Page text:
For more than a year, the Kenyan public anxiously anticipated the release of the Building Bridges Initiative (BBI)Task-force report. That was in the making since President Uhuru Kenyatta assigned a special task-force the onus of evaluating the challenges we face as a nation, as well as proposing practical recommendations and reforms capable of remedying them.
The programme of national consultation to forge lasting unity between the disparate people of this land has truly been one of a kind. It is the first initiative in our nation’s history that aims to build a governing system that reflects our roots and current characteristics as a people, and which promises to structure our political interactions in an orderly fashion for the betterment of all.
Almost immediately after the release of the report, however, our leaders split into two groups, plainly demonstrating an even more fundamental challenge: the conservative ideology that could prevent the people from having a direct say in shaping the future of our country.
Contrary to the request of President Uhuru and Opposition leader Raila Odinga to give the people the chance to decide the fate of the BBI report in a referendum, a coalition of politicians has emerged, which would rather see it amended and passed through Parliament. We should not be afraid to take an active role in politics. We must insist on participating in this project of consultation as equals.
While there are important political and financial costs to consider when it comes to organising and holding a referendum, the benefits would by far outweigh the costs.
First and foremost, conducting a referendum, a direct democratic procedure in which the entire voting population would be invited to make a decision on the proposed reforms, will take time. Even though our democracy is running efficiently, it takes a lot of effort to spur interest in participating in a nationwide plebiscite, and to count what would hopefully be a record-high number of votes. Thanks to Uhuru’s foresight, we have more than enough time until the next round of elections to debate and scrutinise the contents of the report.
Another aspect is the financial cost. Merely counting votes, let alone guaranteeing their secrecy and integrity, would cost the taxpayer a significant sum of money. Spending time as well as money on the future of our country should nonetheless be considered one of the most profitable investments in our future. The way our president is tirelessly working towards creating job opportunities via domestic development initiatives as well as cross-border cooperation programmes is commendable. We should similarly take our part in building Kenya’s future. There has been no better opportunity to do so than the one presented to us now through the BBI.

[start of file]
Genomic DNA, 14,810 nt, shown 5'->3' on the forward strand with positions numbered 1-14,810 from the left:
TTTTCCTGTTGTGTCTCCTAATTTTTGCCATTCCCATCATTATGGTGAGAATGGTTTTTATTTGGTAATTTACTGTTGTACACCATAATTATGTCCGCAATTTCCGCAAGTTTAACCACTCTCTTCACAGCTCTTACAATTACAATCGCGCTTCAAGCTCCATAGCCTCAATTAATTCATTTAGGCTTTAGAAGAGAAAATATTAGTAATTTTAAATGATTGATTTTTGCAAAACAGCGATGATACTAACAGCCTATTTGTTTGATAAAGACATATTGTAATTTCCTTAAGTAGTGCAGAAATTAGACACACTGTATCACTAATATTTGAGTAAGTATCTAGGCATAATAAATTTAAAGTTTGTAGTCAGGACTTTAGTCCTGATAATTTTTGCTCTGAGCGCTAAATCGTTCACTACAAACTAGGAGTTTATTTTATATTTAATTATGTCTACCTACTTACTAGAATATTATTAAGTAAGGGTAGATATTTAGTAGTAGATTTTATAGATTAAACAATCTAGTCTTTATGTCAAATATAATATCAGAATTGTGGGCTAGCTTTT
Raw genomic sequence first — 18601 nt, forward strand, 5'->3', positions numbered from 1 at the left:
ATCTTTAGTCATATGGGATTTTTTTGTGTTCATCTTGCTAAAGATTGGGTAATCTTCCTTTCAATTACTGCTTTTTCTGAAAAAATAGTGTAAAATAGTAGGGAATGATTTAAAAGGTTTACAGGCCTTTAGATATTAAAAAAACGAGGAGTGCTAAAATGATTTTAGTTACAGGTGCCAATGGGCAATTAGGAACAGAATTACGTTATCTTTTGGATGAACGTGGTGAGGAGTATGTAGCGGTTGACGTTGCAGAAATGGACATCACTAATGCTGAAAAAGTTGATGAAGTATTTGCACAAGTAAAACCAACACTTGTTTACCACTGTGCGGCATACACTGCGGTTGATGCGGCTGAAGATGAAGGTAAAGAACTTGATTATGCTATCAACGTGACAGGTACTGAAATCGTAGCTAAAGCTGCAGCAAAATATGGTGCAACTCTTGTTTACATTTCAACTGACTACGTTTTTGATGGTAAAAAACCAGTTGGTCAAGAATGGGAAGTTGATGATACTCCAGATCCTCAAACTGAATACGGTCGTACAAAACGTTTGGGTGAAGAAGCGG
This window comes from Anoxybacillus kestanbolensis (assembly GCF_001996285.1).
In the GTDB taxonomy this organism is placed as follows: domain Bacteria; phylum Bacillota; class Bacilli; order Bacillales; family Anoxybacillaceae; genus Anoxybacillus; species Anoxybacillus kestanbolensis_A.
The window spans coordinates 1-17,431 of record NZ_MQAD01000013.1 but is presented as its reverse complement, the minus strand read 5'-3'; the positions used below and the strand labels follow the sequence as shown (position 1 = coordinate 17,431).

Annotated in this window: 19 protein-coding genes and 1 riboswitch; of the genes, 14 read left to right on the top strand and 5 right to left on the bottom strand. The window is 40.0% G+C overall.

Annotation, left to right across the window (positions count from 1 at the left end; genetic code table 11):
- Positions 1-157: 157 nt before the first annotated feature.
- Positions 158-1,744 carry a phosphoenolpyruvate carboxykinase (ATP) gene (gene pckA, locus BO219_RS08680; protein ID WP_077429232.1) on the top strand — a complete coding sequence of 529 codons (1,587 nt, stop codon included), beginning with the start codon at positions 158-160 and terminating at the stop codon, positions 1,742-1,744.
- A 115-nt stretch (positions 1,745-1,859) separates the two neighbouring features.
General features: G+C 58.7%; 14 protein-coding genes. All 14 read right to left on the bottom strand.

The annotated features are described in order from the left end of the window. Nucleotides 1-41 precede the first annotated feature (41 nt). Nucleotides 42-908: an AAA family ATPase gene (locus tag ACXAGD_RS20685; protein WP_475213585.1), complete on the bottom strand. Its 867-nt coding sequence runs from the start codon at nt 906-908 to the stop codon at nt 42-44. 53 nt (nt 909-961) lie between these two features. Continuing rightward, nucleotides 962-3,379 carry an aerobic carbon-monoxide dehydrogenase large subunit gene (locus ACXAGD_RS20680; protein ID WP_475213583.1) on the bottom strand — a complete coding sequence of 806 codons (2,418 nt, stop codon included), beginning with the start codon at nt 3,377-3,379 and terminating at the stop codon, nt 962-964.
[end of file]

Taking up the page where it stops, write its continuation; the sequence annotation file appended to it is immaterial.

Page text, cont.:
After years of calling for more comprehensive and fairer participation, we would finally achieve that through a referendum on crucial changes to our constitution. Such a referendum would allow us to truly participate in a voting process as equals. How could anyone in Kenya not want to exercise their right to influence the politics of this country for generations to come?
A referendum, on the other hand, would also require widespread cooperation between tribes - something we have struggled to achieve as a nation for so many years and what even the BBI report has identified as one of the most crucial impediments to our country’s success. A referendum would invite and, in fact, require cooperation between different ethnicities and factions of our society. In order to achieve a majority for reforms proposed by the BBI team, we need to transcend the traditional boundaries of tribe and consider each other brothers and sisters under the umbrella of one Kenyan nation.
We should not give in to voices of polarisation. After all, these are exactly what has prevented us from achieving the long-lasting goals we set in the frameworks of the Vision 2030. Our greatest challenge of all remains whether we will be able to come together as one to listen to each other and arrive at the necessary compromises. We are certainly able to. Let us not waste any more time!
Mr Guleid is the CEO of Frontier Counties Development Council. [email protected]
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